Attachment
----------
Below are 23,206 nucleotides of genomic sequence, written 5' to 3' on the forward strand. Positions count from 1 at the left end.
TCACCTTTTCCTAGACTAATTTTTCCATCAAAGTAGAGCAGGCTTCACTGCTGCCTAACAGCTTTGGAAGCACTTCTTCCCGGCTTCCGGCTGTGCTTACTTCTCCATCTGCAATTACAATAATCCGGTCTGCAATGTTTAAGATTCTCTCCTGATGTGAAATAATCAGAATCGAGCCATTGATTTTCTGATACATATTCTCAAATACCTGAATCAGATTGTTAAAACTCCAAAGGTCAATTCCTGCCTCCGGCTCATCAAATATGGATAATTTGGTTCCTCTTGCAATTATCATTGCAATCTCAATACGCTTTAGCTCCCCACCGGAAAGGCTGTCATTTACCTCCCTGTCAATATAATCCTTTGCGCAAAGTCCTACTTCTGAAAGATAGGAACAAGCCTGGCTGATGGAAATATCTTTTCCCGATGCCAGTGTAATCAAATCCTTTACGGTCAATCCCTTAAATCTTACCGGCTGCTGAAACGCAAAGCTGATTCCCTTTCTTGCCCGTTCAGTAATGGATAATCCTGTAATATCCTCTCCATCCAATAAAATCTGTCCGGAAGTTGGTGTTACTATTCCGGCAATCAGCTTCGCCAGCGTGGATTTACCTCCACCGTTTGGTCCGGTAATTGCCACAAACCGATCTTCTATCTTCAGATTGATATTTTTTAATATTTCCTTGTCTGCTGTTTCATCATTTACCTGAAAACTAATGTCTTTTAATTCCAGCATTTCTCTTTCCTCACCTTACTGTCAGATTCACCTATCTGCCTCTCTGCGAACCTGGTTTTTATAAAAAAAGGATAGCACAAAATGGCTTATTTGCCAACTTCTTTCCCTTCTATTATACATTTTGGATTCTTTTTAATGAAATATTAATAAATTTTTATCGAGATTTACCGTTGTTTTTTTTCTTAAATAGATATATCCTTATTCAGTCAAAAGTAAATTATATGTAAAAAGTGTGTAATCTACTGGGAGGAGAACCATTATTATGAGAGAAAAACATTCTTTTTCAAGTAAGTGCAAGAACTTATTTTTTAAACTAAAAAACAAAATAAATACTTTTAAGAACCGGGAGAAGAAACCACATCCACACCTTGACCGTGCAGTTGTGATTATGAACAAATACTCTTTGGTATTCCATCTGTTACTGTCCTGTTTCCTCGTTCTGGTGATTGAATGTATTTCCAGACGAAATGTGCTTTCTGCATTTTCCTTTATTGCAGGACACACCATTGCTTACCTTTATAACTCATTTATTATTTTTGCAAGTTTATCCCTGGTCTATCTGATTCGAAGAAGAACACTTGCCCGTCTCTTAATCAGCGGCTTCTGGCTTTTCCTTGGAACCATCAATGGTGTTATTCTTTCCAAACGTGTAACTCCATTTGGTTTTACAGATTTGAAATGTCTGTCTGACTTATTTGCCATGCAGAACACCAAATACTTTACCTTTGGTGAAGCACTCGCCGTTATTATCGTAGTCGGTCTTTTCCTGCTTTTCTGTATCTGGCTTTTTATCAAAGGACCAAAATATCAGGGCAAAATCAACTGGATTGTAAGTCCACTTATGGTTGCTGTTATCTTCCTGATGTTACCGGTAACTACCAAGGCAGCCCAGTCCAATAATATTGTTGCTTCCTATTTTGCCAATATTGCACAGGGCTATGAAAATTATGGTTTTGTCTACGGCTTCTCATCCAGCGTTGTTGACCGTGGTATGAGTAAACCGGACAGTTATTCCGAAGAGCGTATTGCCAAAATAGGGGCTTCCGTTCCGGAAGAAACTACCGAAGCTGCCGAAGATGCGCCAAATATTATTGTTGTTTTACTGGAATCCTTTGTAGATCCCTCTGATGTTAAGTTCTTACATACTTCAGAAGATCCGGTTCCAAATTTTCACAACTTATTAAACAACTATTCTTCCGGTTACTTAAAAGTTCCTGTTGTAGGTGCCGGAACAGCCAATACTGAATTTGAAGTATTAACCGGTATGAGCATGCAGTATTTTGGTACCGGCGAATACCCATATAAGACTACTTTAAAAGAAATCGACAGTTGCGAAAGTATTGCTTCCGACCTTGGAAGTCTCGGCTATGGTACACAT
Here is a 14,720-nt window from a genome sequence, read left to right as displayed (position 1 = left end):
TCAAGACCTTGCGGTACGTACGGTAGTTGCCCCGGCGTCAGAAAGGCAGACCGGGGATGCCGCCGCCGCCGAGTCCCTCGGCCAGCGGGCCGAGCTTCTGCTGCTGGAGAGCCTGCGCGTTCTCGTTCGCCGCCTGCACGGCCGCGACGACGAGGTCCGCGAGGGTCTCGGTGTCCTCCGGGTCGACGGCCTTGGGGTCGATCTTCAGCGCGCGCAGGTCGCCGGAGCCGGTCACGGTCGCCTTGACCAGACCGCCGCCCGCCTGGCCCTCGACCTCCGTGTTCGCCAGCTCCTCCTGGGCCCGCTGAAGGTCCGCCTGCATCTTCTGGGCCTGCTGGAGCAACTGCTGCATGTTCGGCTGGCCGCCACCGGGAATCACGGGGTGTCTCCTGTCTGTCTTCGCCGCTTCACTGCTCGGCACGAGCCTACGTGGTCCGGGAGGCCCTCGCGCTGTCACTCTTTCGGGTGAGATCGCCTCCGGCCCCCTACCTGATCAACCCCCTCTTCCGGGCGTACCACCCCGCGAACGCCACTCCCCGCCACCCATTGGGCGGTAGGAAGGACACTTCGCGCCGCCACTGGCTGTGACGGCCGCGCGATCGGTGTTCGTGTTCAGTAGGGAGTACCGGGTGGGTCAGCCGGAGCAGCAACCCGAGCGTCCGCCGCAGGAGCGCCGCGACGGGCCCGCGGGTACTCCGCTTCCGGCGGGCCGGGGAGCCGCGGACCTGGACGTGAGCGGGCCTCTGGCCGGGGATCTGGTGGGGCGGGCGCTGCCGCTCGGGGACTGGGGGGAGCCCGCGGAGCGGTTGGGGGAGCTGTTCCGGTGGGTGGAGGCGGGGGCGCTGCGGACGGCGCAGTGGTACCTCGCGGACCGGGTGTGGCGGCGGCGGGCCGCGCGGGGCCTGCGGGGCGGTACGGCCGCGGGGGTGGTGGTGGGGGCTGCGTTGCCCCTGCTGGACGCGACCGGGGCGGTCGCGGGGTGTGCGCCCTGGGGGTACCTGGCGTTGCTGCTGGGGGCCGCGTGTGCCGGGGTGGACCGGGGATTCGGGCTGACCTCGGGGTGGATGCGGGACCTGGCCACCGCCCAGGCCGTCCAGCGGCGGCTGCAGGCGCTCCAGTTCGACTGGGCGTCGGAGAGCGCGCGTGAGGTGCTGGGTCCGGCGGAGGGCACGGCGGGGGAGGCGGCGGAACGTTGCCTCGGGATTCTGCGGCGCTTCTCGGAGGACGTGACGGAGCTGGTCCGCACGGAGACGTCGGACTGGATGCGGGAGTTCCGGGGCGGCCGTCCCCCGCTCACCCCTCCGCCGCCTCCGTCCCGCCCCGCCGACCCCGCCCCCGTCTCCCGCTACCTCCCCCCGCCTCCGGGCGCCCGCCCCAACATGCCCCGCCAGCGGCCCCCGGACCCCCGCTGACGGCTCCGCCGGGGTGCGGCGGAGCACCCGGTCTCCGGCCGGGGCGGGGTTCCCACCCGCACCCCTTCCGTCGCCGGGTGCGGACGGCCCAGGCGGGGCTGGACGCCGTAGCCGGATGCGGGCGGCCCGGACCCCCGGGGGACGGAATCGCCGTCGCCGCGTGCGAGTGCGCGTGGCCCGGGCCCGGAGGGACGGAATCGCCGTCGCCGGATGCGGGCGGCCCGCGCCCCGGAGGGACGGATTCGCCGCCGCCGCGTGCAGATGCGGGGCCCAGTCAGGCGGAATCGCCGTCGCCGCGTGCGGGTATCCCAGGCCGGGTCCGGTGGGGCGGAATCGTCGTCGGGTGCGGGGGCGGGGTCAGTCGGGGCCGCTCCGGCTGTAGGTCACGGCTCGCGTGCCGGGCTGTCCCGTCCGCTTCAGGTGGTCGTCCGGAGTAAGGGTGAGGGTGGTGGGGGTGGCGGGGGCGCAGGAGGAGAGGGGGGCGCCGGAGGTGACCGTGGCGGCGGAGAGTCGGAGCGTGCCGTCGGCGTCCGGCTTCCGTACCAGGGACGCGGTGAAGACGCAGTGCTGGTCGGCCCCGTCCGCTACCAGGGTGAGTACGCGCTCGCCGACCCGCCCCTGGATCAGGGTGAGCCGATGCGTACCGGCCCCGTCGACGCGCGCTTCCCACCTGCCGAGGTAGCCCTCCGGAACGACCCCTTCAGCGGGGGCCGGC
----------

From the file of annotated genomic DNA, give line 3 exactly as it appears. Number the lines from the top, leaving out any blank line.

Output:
Here is a 14,720-nt window from a genome sequence, read left to right as displayed (position 1 = left end):